(ca. 400 B.c.-ca. 400 a.d.)
The Mahabharata is one of India’s two great literary epics; the other is the ramayana (see valmiki, maharshi). It consists of a series of verses originally composed for oral recitation; most of the verses are couplets containing 32 syllables. As a whole, the Mahabharata contains no fewer than 73,000 verses, and some editions contain as many as 100,000, making it eight times longer than homer’s Iliad and Odyssey combined.
The Mahabharata may be based on actual events from the eighth or ninth century b.c. It seems to have come into existence around the fourth century b.c., the same time as the Ramayana. Numerous copyists and reciters added to it and modified it over time until it reached its current form, around or before a.d. 400. It now contains 18 major books, each divided into a number of chapters. The text also breaks down into 100 minor books.
The Mahabharata has exercised an extraordinary influence over Indian literature and culture. kalidasa’s plays drew inspiration from it, as did the works of many other writers. Painters and sculptors depicted scenes from it, and a cult grew around its heroine, Draupadi. In the middle ages, knowledge of the Mahabharata spread as far as Java and Bali. More recently, Indian comic books have retold the epic story.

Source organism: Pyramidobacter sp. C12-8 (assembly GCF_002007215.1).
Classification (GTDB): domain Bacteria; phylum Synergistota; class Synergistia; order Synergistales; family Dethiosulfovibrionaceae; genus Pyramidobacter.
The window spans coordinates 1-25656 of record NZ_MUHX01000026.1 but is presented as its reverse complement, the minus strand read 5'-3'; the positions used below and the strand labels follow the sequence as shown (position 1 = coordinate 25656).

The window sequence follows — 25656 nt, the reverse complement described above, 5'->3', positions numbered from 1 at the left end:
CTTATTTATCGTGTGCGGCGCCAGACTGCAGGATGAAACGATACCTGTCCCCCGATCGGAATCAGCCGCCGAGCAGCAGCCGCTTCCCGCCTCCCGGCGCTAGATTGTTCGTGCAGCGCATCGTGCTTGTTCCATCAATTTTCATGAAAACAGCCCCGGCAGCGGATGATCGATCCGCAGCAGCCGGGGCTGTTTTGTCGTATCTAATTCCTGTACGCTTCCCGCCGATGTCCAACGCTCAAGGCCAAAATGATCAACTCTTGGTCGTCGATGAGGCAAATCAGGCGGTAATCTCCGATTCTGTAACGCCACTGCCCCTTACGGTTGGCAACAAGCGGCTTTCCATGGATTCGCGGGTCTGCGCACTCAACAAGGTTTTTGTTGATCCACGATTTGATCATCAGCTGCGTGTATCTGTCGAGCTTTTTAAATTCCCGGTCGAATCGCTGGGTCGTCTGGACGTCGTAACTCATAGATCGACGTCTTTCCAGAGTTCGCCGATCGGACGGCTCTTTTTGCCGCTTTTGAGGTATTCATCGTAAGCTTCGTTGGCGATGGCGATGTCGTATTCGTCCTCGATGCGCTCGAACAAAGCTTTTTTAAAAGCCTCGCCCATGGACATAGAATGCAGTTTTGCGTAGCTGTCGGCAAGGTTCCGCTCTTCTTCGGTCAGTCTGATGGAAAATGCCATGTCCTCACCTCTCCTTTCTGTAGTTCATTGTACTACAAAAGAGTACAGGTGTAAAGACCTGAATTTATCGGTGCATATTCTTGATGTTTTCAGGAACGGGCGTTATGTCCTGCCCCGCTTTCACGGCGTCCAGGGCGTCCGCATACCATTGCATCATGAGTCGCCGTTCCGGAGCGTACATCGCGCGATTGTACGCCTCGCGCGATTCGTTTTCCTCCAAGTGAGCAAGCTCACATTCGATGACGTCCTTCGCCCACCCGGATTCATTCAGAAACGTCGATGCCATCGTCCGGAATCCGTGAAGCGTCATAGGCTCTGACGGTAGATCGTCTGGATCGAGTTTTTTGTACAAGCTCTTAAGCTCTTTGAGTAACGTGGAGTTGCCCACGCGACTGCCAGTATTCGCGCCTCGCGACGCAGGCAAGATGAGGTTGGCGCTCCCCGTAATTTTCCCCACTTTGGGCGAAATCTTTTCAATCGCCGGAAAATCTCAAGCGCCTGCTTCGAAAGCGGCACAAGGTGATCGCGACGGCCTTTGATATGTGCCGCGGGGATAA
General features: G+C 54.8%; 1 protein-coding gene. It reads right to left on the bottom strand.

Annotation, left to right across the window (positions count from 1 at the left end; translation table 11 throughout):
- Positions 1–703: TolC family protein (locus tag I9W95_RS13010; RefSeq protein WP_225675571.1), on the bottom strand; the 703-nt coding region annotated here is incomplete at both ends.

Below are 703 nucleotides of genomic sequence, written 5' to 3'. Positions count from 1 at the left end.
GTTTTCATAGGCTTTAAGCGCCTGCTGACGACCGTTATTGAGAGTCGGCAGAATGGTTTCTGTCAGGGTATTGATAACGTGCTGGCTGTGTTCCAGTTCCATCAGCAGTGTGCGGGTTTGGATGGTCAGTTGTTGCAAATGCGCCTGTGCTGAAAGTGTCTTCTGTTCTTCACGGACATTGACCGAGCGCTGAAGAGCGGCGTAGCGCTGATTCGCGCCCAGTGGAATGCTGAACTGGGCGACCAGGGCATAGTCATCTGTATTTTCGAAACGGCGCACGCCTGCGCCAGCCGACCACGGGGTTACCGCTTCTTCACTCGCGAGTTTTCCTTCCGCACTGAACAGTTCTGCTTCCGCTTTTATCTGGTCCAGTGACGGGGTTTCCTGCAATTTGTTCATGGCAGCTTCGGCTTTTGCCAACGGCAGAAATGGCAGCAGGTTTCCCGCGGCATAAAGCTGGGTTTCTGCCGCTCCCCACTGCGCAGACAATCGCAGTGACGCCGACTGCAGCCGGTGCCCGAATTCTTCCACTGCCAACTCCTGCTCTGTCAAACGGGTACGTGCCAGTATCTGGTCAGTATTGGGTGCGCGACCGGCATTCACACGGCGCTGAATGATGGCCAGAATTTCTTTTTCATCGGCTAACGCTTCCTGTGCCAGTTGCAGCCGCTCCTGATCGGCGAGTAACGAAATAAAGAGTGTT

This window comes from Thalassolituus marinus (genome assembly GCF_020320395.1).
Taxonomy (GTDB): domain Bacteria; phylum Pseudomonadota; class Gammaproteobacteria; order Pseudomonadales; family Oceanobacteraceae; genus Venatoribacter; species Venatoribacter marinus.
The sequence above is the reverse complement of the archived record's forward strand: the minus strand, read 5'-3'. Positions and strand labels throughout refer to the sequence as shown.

As scholar Bruce Sullivan has noted, the Ma-habharata represents the “desire to conserve and preserve for everyone the wisdom enunciated by a dharma-knowing sage.” (Dharma involves the way things should be and the way one should behave.) Thus, the epic holds a significant place in the history of Indian thought. Editor and translator J. A. B. van Buitenen points out that the Ma-habharata contains a large number of philosophical chapters that are among the oldest documents for more or less systematic “Hindu” thought. Likewise, the history of Indian law cannot be properly understood without the epic, where the law is the single greatest concern.